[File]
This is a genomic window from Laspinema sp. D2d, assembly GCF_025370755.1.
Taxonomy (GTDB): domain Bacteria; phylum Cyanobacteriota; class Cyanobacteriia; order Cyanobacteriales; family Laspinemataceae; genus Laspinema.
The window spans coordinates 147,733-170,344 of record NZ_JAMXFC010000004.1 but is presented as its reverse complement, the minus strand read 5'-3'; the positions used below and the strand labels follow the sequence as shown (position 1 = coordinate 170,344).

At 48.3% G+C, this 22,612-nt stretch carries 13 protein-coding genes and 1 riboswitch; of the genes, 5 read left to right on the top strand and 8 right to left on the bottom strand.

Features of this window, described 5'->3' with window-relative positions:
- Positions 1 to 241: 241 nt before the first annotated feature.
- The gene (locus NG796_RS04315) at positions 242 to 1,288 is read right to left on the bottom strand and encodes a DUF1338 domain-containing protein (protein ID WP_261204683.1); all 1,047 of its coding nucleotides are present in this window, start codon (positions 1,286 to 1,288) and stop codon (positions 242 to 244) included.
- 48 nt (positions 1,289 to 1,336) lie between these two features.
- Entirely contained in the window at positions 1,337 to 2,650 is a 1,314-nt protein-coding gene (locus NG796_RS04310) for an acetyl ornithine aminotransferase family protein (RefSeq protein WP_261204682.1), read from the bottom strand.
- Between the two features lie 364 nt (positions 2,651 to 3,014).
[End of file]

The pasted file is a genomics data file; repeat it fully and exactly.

This is a genomic window from Laspinema sp. D2d, assembly GCF_025370755.1.
Taxonomy (GTDB): domain Bacteria; phylum Cyanobacteriota; class Cyanobacteriia; order Cyanobacteriales; family Laspinemataceae; genus Laspinema.
The window spans coordinates 147,733-170,344 of record NZ_JAMXFC010000004.1 but is presented as its reverse complement, the minus strand read 5'-3'; the positions used below and the strand labels follow the sequence as shown (position 1 = coordinate 170,344).

At 48.3% G+C, this 22,612-nt stretch carries 13 protein-coding genes and 1 riboswitch; of the genes, 5 read left to right on the top strand and 8 right to left on the bottom strand.

Features of this window, described 5'->3' with window-relative positions:
- Positions 1 to 241: 241 nt before the first annotated feature.
- The gene (locus NG796_RS04315) at positions 242 to 1,288 is read right to left on the bottom strand and encodes a DUF1338 domain-containing protein (protein ID WP_261204683.1); all 1,047 of its coding nucleotides are present in this window, start codon (positions 1,286 to 1,288) and stop codon (positions 242 to 244) included.
- 48 nt (positions 1,289 to 1,336) lie between these two features.
- Entirely contained in the window at positions 1,337 to 2,650 is a 1,314-nt protein-coding gene (locus NG796_RS04310) for an acetyl ornithine aminotransferase family protein (RefSeq protein WP_261204682.1), read from the bottom strand.
- Between the two features lie 364 nt (positions 2,651 to 3,014).